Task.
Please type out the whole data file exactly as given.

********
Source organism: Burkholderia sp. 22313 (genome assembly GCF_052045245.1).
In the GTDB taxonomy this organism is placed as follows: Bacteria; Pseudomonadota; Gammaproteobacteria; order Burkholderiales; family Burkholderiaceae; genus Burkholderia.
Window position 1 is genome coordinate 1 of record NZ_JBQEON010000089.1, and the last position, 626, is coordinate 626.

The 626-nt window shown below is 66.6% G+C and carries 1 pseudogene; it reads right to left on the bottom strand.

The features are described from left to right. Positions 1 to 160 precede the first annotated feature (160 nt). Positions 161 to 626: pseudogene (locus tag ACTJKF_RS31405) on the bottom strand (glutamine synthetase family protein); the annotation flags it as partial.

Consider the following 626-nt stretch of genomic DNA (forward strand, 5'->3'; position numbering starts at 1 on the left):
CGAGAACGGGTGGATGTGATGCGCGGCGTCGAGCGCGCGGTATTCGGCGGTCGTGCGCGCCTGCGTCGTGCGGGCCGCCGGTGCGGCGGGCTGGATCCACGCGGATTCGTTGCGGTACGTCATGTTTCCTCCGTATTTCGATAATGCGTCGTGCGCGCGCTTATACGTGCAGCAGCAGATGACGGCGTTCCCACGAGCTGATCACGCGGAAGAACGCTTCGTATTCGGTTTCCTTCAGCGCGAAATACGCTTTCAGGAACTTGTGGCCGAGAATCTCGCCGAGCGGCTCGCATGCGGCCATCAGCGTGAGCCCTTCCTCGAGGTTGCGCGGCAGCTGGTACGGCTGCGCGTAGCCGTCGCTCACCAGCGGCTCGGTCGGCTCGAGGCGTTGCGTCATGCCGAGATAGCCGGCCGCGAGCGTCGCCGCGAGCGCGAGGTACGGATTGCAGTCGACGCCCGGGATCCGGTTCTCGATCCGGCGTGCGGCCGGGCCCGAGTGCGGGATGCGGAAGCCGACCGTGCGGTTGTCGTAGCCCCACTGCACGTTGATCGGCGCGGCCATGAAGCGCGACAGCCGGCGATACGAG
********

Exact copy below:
Source organism: Burkholderia sp. 22313 (genome assembly GCF_052045245.1).
In the GTDB taxonomy this organism is placed as follows: Bacteria; Pseudomonadota; Gammaproteobacteria; order Burkholderiales; family Burkholderiaceae; genus Burkholderia.
Window position 1 is genome coordinate 1 of record NZ_JBQEON010000089.1, and the last position, 626, is coordinate 626.

The 626-nt window shown below is 66.6% G+C and carries 1 pseudogene; it reads right to left on the bottom strand.

The features are described from left to right. Positions 1 to 160 precede the first annotated feature (160 nt). Positions 161 to 626: pseudogene (locus tag ACTJKF_RS31405) on the bottom strand (glutamine synthetase family protein); the annotation flags it as partial.

Consider the following 626-nt stretch of genomic DNA (forward strand, 5'->3'; position numbering starts at 1 on the left):
CGAGAACGGGTGGATGTGATGCGCGGCGTCGAGCGCGCGGTATTCGGCGGTCGTGCGCGCCTGCGTCGTGCGGGCCGCCGGTGCGGCGGGCTGGATCCACGCGGATTCGTTGCGGTACGTCATGTTTCCTCCGTATTTCGATAATGCGTCGTGCGCGCGCTTATACGTGCAGCAGCAGATGACGGCGTTCCCACGAGCTGATCACGCGGAAGAACGCTTCGTATTCGGTTTCCTTCAGCGCGAAATACGCTTTCAGGAACTTGTGGCCGAGAATCTCGCCGAGCGGCTCGCATGCGGCCATCAGCGTGAGCCCTTCCTCGAGGTTGCGCGGCAGCTGGTACGGCTGCGCGTAGCCGTCGCTCACCAGCGGCTCGGTCGGCTCGAGGCGTTGCGTCATGCCGAGATAGCCGGCCGCGAGCGTCGCCGCGAGCGCGAGGTACGGATTGCAGTCGACGCCCGGGATCCGGTTCTCGATCCGGCGTGCGGCCGGGCCCGAGTGCGGGATGCGGAAGCCGACCGTGCGGTTGTCGTAGCCCCACTGCACGTTGATCGGCGCGGCCATGAAGCGCGACAGCCGGCGATACGAG